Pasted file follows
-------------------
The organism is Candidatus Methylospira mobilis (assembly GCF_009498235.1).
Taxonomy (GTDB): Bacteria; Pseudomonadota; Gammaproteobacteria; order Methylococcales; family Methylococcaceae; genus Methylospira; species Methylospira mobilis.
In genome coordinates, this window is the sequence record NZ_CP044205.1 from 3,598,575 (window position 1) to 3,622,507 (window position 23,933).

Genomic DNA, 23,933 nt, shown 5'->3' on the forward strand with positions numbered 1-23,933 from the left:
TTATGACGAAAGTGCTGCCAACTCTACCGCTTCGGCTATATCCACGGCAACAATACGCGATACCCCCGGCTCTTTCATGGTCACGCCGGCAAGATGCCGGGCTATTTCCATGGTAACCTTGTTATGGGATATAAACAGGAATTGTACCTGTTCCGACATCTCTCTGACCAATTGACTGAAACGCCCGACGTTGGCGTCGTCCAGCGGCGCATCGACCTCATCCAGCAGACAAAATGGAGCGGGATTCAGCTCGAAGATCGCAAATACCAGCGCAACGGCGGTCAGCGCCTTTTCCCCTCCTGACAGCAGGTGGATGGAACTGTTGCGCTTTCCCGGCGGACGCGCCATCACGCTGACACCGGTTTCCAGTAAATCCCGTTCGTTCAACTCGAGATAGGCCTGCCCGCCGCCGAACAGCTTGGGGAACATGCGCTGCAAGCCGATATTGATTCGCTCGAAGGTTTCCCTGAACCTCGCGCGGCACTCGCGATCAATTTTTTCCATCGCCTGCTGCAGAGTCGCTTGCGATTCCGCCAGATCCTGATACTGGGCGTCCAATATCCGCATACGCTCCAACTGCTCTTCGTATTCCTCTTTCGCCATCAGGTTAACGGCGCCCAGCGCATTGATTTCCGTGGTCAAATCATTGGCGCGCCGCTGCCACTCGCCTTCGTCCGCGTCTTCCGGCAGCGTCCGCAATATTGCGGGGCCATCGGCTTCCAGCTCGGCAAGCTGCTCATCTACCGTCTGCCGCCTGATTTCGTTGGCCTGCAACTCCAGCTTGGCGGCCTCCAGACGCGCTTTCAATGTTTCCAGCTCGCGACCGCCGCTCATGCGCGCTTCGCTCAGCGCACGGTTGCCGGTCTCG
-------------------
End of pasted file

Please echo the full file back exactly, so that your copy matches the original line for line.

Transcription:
The organism is Candidatus Methylospira mobilis (assembly GCF_009498235.1).
Taxonomy (GTDB): Bacteria; Pseudomonadota; Gammaproteobacteria; order Methylococcales; family Methylococcaceae; genus Methylospira; species Methylospira mobilis.
In genome coordinates, this window is the sequence record NZ_CP044205.1 from 3,598,575 (window position 1) to 3,622,507 (window position 23,933).

Genomic DNA, 23,933 nt, shown 5'->3' on the forward strand with positions numbered 1-23,933 from the left:
TTATGACGAAAGTGCTGCCAACTCTACCGCTTCGGCTATATCCACGGCAACAATACGCGATACCCCCGGCTCTTTCATGGTCACGCCGGCAAGATGCCGGGCTATTTCCATGGTAACCTTGTTATGGGATATAAACAGGAATTGTACCTGTTCCGACATCTCTCTGACCAATTGACTGAAACGCCCGACGTTGGCGTCGTCCAGCGGCGCATCGACCTCATCCAGCAGACAAAATGGAGCGGGATTCAGCTCGAAGATCGCAAATACCAGCGCAACGGCGGTCAGCGCCTTTTCCCCTCCTGACAGCAGGTGGATGGAACTGTTGCGCTTTCCCGGCGGACGCGCCATCACGCTGACACCGGTTTCCAGTAAATCCCGTTCGTTCAACTCGAGATAGGCCTGCCCGCCGCCGAACAGCTTGGGGAACATGCGCTGCAAGCCGATATTGATTCGCTCGAAGGTTTCCCTGAACCTCGCGCGGCACTCGCGATCAATTTTTTCCATCGCCTGCTGCAGAGTCGCTTGCGATTCCGCCAGATCCTGATACTGGGCGTCCAATATCCGCATACGCTCCAACTGCTCTTCGTATTCCTCTTTCGCCATCAGGTTAACGGCGCCCAGCGCATTGATTTCCGTGGTCAAATCATTGGCGCGCCGCTGCCACTCGCCTTCGTCCGCGTCTTCCGGCAGCGTCCGCAATATTGCGGGGCCATCGGCTTCCAGCTCGGCAAGCTGCTCATCTACCGTCTGCCGCCTGATTTCGTTGGCCTGCAACTCCAGCTTGGCGGCCTCCAGACGCGCTTTCAATGTTTCCAGCTCGCGACCGCCGCTCATGCGCGCTTCGCTCAGCGCACGGTTGCCGGTCTCG